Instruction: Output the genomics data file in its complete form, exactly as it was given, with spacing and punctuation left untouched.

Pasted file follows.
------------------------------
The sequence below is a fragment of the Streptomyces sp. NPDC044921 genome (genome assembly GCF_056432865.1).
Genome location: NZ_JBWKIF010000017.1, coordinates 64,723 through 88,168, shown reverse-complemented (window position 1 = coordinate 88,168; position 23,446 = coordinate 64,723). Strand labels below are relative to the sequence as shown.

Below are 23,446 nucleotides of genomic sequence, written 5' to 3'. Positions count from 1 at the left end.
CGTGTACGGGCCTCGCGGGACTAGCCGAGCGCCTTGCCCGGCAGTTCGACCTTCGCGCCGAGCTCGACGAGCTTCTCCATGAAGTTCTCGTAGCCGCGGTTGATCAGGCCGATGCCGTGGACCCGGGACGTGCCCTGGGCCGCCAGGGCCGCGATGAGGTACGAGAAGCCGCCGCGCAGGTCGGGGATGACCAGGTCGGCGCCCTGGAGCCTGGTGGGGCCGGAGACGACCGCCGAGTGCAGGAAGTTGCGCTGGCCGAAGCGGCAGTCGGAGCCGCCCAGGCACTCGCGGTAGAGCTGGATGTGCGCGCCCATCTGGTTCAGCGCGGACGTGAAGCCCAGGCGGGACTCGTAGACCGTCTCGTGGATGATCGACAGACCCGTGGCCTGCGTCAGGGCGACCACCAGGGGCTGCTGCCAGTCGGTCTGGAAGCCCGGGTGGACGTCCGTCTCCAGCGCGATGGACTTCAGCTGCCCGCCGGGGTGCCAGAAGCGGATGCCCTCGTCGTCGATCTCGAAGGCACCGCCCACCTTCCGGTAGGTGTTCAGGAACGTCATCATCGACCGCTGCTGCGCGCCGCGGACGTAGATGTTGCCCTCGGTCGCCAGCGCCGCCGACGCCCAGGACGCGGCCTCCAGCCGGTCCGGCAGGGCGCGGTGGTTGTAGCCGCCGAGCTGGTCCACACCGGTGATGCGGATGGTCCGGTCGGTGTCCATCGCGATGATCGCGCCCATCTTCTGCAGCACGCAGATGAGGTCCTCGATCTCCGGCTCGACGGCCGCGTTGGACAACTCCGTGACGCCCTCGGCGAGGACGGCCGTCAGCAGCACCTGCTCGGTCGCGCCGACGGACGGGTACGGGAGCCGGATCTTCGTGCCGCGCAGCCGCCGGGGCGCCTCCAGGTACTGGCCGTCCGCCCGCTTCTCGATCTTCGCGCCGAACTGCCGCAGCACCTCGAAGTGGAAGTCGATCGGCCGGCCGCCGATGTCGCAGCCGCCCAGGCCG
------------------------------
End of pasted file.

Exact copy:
The sequence below is a fragment of the Streptomyces sp. NPDC044921 genome (genome assembly GCF_056432865.1).
Genome location: NZ_JBWKIF010000017.1, coordinates 64,723 through 88,168, shown reverse-complemented (window position 1 = coordinate 88,168; position 23,446 = coordinate 64,723). Strand labels below are relative to the sequence as shown.

Below are 23,446 nucleotides of genomic sequence, written 5' to 3'. Positions count from 1 at the left end.
CGTGTACGGGCCTCGCGGGACTAGCCGAGCGCCTTGCCCGGCAGTTCGACCTTCGCGCCGAGCTCGACGAGCTTCTCCATGAAGTTCTCGTAGCCGCGGTTGATCAGGCCGATGCCGTGGACCCGGGACGTGCCCTGGGCCGCCAGGGCCGCGATGAGGTACGAGAAGCCGCCGCGCAGGTCGGGGATGACCAGGTCGGCGCCCTGGAGCCTGGTGGGGCCGGAGACGACCGCCGAGTGCAGGAAGTTGCGCTGGCCGAAGCGGCAGTCGGAGCCGCCCAGGCACTCGCGGTAGAGCTGGATGTGCGCGCCCATCTGGTTCAGCGCGGACGTGAAGCCCAGGCGGGACTCGTAGACCGTCTCGTGGATGATCGACAGACCCGTGGCCTGCGTCAGGGCGACCACCAGGGGCTGCTGCCAGTCGGTCTGGAAGCCCGGGTGGACGTCCGTCTCCAGCGCGATGGACTTCAGCTGCCCGCCGGGGTGCCAGAAGCGGATGCCCTCGTCGTCGATCTCGAAGGCACCGCCCACCTTCCGGTAGGTGTTCAGGAACGTCATCATCGACCGCTGCTGCGCGCCGCGGACGTAGATGTTGCCCTCGGTCGCCAGCGCCGCCGACGCCCAGGACGCGGCCTCCAGCCGGTCCGGCAGGGCGCGGTGGTTGTAGCCGCCGAGCTGGTCCACACCGGTGATGCGGATGGTCCGGTCGGTGTCCATCGCGATGATCGCGCCCATCTTCTGCAGCACGCAGATGAGGTCCTCGATCTCCGGCTCGACGGCCGCGTTGGACAACTCCGTGACGCCCTCGGCGAGGACGGCCGTCAGCAGCACCTGCTCGGTCGCGCCGACGGACGGGTACGGGAGCCGGATCTTCGTGCCGCGCAGCCGCCGGGGCGCCTCCAGGTACTGGCCGTCCGCCCGCTTCTCGATCTTCGCGCCGAACTGCCGCAGCACCTCGAAGTGGAAGTCGATCGGCCGGCCGCCGATGTCGCAGCCGCCCAGGCCG